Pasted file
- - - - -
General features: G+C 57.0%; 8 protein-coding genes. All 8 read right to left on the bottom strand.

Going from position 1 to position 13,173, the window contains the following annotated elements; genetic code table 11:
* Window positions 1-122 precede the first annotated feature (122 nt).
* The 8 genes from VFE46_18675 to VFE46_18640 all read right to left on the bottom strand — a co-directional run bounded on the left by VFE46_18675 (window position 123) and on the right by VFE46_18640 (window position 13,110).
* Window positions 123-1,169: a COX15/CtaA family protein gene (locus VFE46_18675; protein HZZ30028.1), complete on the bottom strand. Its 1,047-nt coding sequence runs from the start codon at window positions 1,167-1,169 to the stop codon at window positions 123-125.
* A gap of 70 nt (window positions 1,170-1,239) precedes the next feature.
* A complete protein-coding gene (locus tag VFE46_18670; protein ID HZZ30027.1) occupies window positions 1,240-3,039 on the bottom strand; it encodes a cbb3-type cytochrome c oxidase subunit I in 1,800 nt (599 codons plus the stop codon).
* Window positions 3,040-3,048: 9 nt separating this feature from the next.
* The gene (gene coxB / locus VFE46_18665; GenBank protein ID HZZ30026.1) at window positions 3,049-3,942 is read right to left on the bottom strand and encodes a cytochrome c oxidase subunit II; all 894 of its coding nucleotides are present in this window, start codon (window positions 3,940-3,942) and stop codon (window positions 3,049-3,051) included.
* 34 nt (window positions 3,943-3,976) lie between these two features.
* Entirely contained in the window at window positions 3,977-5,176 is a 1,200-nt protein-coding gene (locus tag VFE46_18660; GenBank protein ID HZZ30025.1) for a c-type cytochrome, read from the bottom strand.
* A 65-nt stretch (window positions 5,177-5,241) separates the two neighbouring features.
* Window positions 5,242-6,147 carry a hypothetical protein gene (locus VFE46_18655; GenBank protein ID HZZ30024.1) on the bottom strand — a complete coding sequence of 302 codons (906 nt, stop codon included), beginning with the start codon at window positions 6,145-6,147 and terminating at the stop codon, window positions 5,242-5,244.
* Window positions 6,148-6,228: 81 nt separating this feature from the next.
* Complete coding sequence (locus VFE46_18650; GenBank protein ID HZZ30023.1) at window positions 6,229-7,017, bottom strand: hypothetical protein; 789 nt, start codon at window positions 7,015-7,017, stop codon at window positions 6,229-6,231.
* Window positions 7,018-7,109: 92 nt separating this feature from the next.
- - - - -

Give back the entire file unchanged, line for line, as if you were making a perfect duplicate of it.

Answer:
General features: G+C 57.0%; 8 protein-coding genes. All 8 read right to left on the bottom strand.

Going from position 1 to position 13,173, the window contains the following annotated elements; genetic code table 11:
* Window positions 1-122 precede the first annotated feature (122 nt).
* The 8 genes from VFE46_18675 to VFE46_18640 all read right to left on the bottom strand — a co-directional run bounded on the left by VFE46_18675 (window position 123) and on the right by VFE46_18640 (window position 13,110).
* Window positions 123-1,169: a COX15/CtaA family protein gene (locus VFE46_18675; protein HZZ30028.1), complete on the bottom strand. Its 1,047-nt coding sequence runs from the start codon at window positions 1,167-1,169 to the stop codon at window positions 123-125.
* A gap of 70 nt (window positions 1,170-1,239) precedes the next feature.
* A complete protein-coding gene (locus tag VFE46_18670; protein ID HZZ30027.1) occupies window positions 1,240-3,039 on the bottom strand; it encodes a cbb3-type cytochrome c oxidase subunit I in 1,800 nt (599 codons plus the stop codon).
* Window positions 3,040-3,048: 9 nt separating this feature from the next.
* The gene (gene coxB / locus VFE46_18665; GenBank protein ID HZZ30026.1) at window positions 3,049-3,942 is read right to left on the bottom strand and encodes a cytochrome c oxidase subunit II; all 894 of its coding nucleotides are present in this window, start codon (window positions 3,940-3,942) and stop codon (window positions 3,049-3,051) included.
* 34 nt (window positions 3,943-3,976) lie between these two features.
* Entirely contained in the window at window positions 3,977-5,176 is a 1,200-nt protein-coding gene (locus tag VFE46_18660; GenBank protein ID HZZ30025.1) for a c-type cytochrome, read from the bottom strand.
* A 65-nt stretch (window positions 5,177-5,241) separates the two neighbouring features.
* Window positions 5,242-6,147 carry a hypothetical protein gene (locus VFE46_18655; GenBank protein ID HZZ30024.1) on the bottom strand — a complete coding sequence of 302 codons (906 nt, stop codon included), beginning with the start codon at window positions 6,145-6,147 and terminating at the stop codon, window positions 5,242-5,244.
* Window positions 6,148-6,228: 81 nt separating this feature from the next.
* Complete coding sequence (locus VFE46_18650; GenBank protein ID HZZ30023.1) at window positions 6,229-7,017, bottom strand: hypothetical protein; 789 nt, start codon at window positions 7,015-7,017, stop codon at window positions 6,229-6,231.
* Window positions 7,018-7,109: 92 nt separating this feature from the next.